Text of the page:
KDE Gear 21.12 has recently appeared as the latest release of the suite of applications that follow the parent project’s schedule (others like Krita and the Calligra suite do not). As usual in an environment as lively as KDE, applications tend to receive major improvements and changes at each iteration, so we take the opportunity to dig deeper into Kdenlive, the non-linear video editor.
Kdenlive is a well-known editor that little by little has made a place for itself in non-professional and even professional video editing that does not require the advanced possibilities offered by solutions such as DaVinci Resolve and Adobe Premiere. Within its segment, it is probably the most popular application among Linux users, although it also has a Windows user base. Its codebase is currently released under the GPLv3 license.
Kdenlive 21.12 comes with important new features that will surely make the application take an important qualitative leap, since it has incorporated a tracking algorithm based on deep learning. In other words, it has included support based on artificial intelligence, thus, at least roughly, in the wake of OpenShot.
Delving into the most interesting parts, Kdenlive 21.12 has included a automatic noise reduction filter and support for multiple containers in one project, which can import video footage or audio recording folders automatically ignoring any subdirectory structure on some devices such as Sony XDCam, Panasonic P2, Canon camcorders or Zoom audio recorders.
Among the new possibilities offered by the video editor is the offset crop mode, which moves the In and Out points of a clip forward or backward in one operation, keeping the same number of frames, the original duration, and without affecting adjacent clips. This feature is available by going to Tool> Scroll in the application menu.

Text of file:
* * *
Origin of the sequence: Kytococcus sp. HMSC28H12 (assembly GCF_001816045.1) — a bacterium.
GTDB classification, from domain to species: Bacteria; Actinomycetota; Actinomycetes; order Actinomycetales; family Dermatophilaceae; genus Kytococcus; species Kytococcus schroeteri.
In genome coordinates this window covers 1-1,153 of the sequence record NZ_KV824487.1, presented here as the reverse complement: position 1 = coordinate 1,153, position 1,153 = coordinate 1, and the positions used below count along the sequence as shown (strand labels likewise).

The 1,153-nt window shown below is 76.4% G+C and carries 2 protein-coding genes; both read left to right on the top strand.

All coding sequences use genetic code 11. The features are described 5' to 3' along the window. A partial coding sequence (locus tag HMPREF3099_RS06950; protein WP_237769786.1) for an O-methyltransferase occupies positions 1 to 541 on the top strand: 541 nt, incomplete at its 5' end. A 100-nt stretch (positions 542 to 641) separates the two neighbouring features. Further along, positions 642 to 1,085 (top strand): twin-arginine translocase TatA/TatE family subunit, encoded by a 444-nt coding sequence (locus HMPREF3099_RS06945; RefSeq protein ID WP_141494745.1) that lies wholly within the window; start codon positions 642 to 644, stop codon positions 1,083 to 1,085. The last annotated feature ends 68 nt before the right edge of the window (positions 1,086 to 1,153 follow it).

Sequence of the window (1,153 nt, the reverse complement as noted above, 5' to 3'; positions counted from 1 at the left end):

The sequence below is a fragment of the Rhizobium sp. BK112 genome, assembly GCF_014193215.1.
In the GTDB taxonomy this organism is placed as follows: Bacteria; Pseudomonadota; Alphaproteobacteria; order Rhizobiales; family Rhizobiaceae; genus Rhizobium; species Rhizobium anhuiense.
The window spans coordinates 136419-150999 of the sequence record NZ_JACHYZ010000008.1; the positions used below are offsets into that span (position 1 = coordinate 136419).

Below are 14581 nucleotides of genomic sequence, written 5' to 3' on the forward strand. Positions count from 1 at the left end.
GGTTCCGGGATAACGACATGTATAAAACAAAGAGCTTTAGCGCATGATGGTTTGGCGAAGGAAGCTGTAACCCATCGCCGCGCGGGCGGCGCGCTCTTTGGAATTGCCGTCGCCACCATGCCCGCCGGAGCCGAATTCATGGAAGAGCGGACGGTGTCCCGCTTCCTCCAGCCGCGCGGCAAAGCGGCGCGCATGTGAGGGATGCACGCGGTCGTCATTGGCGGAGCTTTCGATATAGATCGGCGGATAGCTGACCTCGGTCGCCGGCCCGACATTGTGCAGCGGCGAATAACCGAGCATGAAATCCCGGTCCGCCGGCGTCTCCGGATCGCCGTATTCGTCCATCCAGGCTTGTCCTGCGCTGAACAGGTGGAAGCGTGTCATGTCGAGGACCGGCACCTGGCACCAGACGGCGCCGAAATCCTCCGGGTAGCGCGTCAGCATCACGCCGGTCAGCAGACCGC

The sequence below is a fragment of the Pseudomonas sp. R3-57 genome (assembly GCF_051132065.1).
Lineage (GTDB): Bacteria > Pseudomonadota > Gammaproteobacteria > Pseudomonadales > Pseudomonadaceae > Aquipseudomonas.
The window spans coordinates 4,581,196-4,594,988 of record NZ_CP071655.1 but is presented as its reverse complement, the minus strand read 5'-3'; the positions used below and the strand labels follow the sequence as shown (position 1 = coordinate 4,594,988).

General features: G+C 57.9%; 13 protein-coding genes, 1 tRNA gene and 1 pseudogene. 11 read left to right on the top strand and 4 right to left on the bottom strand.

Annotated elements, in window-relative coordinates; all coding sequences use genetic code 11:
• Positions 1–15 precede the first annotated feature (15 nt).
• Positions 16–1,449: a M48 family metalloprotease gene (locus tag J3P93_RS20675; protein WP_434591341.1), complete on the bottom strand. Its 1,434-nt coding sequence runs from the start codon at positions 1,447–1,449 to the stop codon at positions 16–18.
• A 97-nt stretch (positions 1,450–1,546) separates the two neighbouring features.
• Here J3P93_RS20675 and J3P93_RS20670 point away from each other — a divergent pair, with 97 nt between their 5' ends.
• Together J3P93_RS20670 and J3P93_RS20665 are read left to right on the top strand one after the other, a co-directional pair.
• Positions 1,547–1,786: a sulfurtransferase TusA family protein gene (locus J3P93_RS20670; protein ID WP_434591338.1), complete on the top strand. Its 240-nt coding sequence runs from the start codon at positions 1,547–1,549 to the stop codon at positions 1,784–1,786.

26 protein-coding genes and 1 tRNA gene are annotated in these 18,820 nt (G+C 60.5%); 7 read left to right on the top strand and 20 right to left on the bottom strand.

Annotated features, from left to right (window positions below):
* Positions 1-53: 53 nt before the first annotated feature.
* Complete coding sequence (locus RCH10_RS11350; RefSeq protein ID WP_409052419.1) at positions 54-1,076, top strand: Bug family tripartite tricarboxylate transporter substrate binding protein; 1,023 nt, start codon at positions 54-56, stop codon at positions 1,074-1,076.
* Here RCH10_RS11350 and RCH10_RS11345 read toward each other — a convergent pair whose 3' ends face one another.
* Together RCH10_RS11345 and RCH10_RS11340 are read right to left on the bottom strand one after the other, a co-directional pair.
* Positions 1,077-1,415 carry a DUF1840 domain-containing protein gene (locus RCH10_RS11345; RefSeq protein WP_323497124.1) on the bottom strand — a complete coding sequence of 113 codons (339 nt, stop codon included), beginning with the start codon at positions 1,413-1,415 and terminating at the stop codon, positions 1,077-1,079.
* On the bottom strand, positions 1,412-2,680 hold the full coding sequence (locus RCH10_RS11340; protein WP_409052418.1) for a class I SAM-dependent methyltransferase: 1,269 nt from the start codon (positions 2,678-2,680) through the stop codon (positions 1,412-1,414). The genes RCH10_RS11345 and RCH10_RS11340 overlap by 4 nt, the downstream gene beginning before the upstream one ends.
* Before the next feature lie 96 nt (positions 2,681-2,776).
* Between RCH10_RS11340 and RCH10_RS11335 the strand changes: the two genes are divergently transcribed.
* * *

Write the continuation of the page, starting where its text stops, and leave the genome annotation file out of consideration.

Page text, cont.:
Another of the most powerful novelties is the multi-camera tool, which allows you to view multiple video clips (or images) simultaneously by placing them on different tracks, but occupying the same position on the timeline. This way you can trim clips by pressing on the key assigned to the track while the playback continues through the timeline. As an alternative, you can press the different visualizations on the project monitor instead of on the keys.
And we come to the most interesting part of Kdenlive 21.12: the motion tracking. To start we have the DaSiamRPN tracking algorithm, which is supported by deep learning models to deliver accurate results. However, this feature requires downloading the artificial intelligence models, which must be obtained by following. On the other hand, the motion tracking filter comes with pixelated, dull or blur possibilities to hide a face (or anything else).
To everything mentioned so far can be added the official availability of a compilation for macOS x86 (Intel), the user manual migration to a new architecture called Sphinx which should be more user-friendly and easier to maintain, as well as improving the experience with existing tools and filters.
All the details of Kdenlive 21.12 are published in the, while the application can be obtained from the for Linux, Windows and macOS x86 (Intel). On Linux, the AppImage builds, Y are already in the version at hand, while the compilation in should be arriving shortly.